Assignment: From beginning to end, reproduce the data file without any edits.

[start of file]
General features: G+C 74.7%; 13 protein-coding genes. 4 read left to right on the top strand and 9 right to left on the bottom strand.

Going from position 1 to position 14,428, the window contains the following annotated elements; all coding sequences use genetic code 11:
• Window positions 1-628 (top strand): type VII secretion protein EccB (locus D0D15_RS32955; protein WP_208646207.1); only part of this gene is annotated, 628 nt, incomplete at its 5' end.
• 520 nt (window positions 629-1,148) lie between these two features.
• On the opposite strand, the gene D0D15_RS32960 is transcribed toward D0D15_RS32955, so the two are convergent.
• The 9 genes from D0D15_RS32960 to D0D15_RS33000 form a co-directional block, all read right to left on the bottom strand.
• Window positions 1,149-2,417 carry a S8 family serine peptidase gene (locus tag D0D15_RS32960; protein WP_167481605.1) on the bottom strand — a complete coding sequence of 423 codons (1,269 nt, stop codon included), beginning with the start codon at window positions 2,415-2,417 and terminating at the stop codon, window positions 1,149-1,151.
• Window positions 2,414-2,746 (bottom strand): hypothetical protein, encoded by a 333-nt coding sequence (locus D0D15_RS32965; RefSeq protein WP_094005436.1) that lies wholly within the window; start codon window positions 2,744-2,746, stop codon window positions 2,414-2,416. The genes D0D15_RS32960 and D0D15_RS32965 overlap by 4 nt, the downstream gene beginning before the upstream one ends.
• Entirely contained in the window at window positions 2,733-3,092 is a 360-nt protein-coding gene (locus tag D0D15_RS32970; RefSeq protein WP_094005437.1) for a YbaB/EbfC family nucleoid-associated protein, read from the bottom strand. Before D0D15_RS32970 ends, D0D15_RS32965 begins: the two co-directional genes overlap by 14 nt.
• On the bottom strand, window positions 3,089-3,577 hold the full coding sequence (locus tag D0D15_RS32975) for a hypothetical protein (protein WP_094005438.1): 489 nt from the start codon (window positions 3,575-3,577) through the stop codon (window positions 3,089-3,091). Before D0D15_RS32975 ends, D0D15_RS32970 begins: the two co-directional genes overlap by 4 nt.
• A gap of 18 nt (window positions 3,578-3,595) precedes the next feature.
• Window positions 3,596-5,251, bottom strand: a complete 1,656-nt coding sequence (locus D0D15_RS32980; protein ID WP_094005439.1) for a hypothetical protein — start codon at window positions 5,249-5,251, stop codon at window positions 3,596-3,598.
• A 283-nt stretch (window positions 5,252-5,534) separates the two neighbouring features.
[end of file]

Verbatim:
General features: G+C 74.7%; 13 protein-coding genes. 4 read left to right on the top strand and 9 right to left on the bottom strand.

Going from position 1 to position 14,428, the window contains the following annotated elements; all coding sequences use genetic code 11:
• Window positions 1-628 (top strand): type VII secretion protein EccB (locus D0D15_RS32955; protein WP_208646207.1); only part of this gene is annotated, 628 nt, incomplete at its 5' end.
• 520 nt (window positions 629-1,148) lie between these two features.
• On the opposite strand, the gene D0D15_RS32960 is transcribed toward D0D15_RS32955, so the two are convergent.
• The 9 genes from D0D15_RS32960 to D0D15_RS33000 form a co-directional block, all read right to left on the bottom strand.
• Window positions 1,149-2,417 carry a S8 family serine peptidase gene (locus tag D0D15_RS32960; protein WP_167481605.1) on the bottom strand — a complete coding sequence of 423 codons (1,269 nt, stop codon included), beginning with the start codon at window positions 2,415-2,417 and terminating at the stop codon, window positions 1,149-1,151.
• Window positions 2,414-2,746 (bottom strand): hypothetical protein, encoded by a 333-nt coding sequence (locus D0D15_RS32965; RefSeq protein WP_094005436.1) that lies wholly within the window; start codon window positions 2,744-2,746, stop codon window positions 2,414-2,416. The genes D0D15_RS32960 and D0D15_RS32965 overlap by 4 nt, the downstream gene beginning before the upstream one ends.
• Entirely contained in the window at window positions 2,733-3,092 is a 360-nt protein-coding gene (locus tag D0D15_RS32970; RefSeq protein WP_094005437.1) for a YbaB/EbfC family nucleoid-associated protein, read from the bottom strand. Before D0D15_RS32970 ends, D0D15_RS32965 begins: the two co-directional genes overlap by 14 nt.
• On the bottom strand, window positions 3,089-3,577 hold the full coding sequence (locus tag D0D15_RS32975) for a hypothetical protein (protein WP_094005438.1): 489 nt from the start codon (window positions 3,575-3,577) through the stop codon (window positions 3,089-3,091). Before D0D15_RS32975 ends, D0D15_RS32970 begins: the two co-directional genes overlap by 4 nt.
• A gap of 18 nt (window positions 3,578-3,595) precedes the next feature.
• Window positions 3,596-5,251, bottom strand: a complete 1,656-nt coding sequence (locus D0D15_RS32980; protein ID WP_094005439.1) for a hypothetical protein — start codon at window positions 5,249-5,251, stop codon at window positions 3,596-3,598.
• A 283-nt stretch (window positions 5,252-5,534) separates the two neighbouring features.